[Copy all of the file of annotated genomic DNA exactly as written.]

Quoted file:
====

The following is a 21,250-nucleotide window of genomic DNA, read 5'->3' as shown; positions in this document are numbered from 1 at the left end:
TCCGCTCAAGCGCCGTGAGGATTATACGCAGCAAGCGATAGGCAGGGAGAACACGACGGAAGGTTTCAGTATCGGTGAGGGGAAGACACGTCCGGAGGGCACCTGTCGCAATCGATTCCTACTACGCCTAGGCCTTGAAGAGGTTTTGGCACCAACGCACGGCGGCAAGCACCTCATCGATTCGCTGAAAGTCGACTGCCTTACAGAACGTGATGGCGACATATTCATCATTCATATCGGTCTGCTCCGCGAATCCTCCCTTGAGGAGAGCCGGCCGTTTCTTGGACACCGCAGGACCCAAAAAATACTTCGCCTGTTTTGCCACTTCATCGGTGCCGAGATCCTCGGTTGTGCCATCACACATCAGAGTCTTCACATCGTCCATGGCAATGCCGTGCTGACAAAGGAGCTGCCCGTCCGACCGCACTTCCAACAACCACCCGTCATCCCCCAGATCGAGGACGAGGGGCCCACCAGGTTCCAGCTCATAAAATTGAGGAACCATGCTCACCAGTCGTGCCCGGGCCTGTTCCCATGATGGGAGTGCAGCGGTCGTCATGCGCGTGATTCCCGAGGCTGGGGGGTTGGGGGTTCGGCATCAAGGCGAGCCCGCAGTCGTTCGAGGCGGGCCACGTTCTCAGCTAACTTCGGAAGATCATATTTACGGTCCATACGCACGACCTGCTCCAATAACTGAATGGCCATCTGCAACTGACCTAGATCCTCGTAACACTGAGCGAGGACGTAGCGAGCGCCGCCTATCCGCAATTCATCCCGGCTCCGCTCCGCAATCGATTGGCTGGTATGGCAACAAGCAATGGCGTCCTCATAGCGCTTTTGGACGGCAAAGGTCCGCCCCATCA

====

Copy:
The following is a 21,250-nucleotide window of genomic DNA, read 5'->3' as shown; positions in this document are numbered from 1 at the left end:
TCCGCTCAAGCGCCGTGAGGATTATACGCAGCAAGCGATAGGCAGGGAGAACACGACGGAAGGTTTCAGTATCGGTGAGGGGAAGACACGTCCGGAGGGCACCTGTCGCAATCGATTCCTACTACGCCTAGGCCTTGAAGAGGTTTTGGCACCAACGCACGGCGGCAAGCACCTCATCGATTCGCTGAAAGTCGACTGCCTTACAGAACGTGATGGCGACATATTCATCATTCATATCGGTCTGCTCCGCGAATCCTCCCTTGAGGAGAGCCGGCCGTTTCTTGGACACCGCAGGACCCAAAAAATACTTCGCCTGTTTTGCCACTTCATCGGTGCCGAGATCCTCGGTTGTGCCATCACACATCAGAGTCTTCACATCGTCCATGGCAATGCCGTGCTGACAAAGGAGCTGCCCGTCCGACCGCACTTCCAACAACCACCCGTCATCCCCCAGATCGAGGACGAGGGGCCCACCAGGTTCCAGCTCATAAAATTGAGGAACCATGCTCACCAGTCGTGCCCGGGCCTGTTCCCATGATGGGAGTGCAGCGGTCGTCATGCGCGTGATTCCCGAGGCTGGGGGGTTGGGGGTTCGGCATCAAGGCGAGCCCGCAGTCGTTCGAGGCGGGCCACGTTCTCAGCTAACTTCGGAAGATCATATTTACGGTCCATACGCACGACCTGCTCCAATAACTGAATGGCCATCTGCAACTGACCTAGATCCTCGTAACACTGAGCGAGGACGTAGCGAGCGCCGCCTATCCGCAATTCATCCCGGCTCCGCTCCGCAATCGATTGGCTGGTATGGCAACAAGCAATGGCGTCCTCATAGCGCTTTTGGACGGCAAAGGTCCGCCCCATCA